Within this absurd judicial labyrinth, five souls still remain behind bars, prosecuted on charges of “public intimidation”, a classification as archaic as it is draconian. Cristian Valiente faces accusations of having thrown stones and possessing a grenade, although he insists that it was nothing more than tear spray, discarded by the police, an object that he, in an act of probable naivety, decided to collect. Daniela Calarco and Roberto de la Cruz Gómez are identified as the architects of the fire that consumed a bicycle station and garbage containers. Fernando Gómez is accused of throwing stones and trying to jump a fence.

David Sica, in turn, faces accusations of assaulting a police officer during his arrest. This is an unemployed man who was crossing the city in search of food for the homeless. No evidence of these accusations has yet been produced. All arrests are inadmissible, even if it is proven that Calarco and Gómez caused the fires. Because they are not pyromaniacs, but would have done so in a context of social protest, nor does Valiente throw stones at all his neighbors. There is no risk of complicating the investigation or any danger to society. Just the pursuit of cruelty and scaring the entire society in an exemplary way.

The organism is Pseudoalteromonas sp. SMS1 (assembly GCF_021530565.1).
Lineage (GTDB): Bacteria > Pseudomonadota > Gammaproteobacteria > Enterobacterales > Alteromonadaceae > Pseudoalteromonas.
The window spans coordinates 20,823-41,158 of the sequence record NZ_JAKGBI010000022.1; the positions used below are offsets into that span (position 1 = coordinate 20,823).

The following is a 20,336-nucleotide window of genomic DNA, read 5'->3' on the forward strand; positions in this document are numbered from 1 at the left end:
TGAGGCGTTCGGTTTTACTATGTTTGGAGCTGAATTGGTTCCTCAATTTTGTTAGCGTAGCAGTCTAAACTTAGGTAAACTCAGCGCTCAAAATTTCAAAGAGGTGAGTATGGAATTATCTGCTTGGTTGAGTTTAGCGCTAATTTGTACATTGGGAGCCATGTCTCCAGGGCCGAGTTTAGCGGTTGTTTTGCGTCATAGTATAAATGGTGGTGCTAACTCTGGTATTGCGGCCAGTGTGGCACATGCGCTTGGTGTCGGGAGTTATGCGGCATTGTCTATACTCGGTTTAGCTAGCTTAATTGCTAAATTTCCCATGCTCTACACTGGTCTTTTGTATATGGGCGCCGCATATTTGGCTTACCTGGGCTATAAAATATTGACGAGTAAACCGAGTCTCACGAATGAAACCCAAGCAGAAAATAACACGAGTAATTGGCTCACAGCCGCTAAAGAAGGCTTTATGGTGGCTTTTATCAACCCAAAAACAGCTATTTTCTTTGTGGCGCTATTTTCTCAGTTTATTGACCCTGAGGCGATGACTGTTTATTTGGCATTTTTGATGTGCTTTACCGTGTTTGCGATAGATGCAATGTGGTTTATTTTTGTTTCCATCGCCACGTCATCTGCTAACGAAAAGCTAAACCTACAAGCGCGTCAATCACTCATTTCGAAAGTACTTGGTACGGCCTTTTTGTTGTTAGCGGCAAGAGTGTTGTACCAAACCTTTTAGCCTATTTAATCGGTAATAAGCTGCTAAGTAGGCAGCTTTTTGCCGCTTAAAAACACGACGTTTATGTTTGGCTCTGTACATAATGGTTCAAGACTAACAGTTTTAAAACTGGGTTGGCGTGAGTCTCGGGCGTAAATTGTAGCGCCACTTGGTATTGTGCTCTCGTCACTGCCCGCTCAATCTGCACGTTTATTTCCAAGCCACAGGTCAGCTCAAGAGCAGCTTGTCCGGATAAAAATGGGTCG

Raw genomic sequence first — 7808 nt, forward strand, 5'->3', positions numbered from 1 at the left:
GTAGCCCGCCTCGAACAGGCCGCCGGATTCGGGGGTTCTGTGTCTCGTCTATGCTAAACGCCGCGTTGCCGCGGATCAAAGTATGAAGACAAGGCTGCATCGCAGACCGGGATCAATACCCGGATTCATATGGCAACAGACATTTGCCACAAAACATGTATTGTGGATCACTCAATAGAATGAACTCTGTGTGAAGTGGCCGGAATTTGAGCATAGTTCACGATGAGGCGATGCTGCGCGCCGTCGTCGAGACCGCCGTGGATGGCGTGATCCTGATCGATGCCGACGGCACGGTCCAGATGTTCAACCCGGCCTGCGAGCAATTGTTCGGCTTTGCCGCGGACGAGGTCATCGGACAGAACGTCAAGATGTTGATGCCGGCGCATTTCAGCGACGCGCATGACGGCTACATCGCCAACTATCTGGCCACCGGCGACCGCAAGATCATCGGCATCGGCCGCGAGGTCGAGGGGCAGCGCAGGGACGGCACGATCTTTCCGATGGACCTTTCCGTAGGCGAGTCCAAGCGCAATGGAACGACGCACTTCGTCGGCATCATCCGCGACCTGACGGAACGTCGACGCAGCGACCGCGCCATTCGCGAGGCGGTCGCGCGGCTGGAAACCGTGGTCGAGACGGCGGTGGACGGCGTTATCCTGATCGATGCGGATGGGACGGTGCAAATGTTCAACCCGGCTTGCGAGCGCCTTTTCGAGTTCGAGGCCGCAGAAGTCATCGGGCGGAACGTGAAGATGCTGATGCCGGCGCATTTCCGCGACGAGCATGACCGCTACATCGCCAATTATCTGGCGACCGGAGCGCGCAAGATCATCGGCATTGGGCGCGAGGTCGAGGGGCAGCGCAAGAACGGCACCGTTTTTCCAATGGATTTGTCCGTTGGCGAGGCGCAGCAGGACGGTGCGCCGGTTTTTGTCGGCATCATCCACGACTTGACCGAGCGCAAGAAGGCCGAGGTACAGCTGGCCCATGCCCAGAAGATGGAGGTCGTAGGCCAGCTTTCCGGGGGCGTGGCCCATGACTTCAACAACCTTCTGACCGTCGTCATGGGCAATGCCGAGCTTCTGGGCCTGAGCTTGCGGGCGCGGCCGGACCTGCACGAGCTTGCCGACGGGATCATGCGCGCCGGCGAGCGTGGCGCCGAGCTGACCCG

It is evident that the real intimidation does not emanate from tumultuous streets, but from the executive and judicial powers towards civil society, discouraging and violating freedom of expression, the convening of civil and political organizations and the exercise of protest. Not only because of the persecutory action of this real hunt, but also because of the omission of investigation. In fact, the most serious acts of vandalism, the same ones used to justify repression and the absurd conclusion of an attempted coup, were inexplicably left out of judicial scrutiny.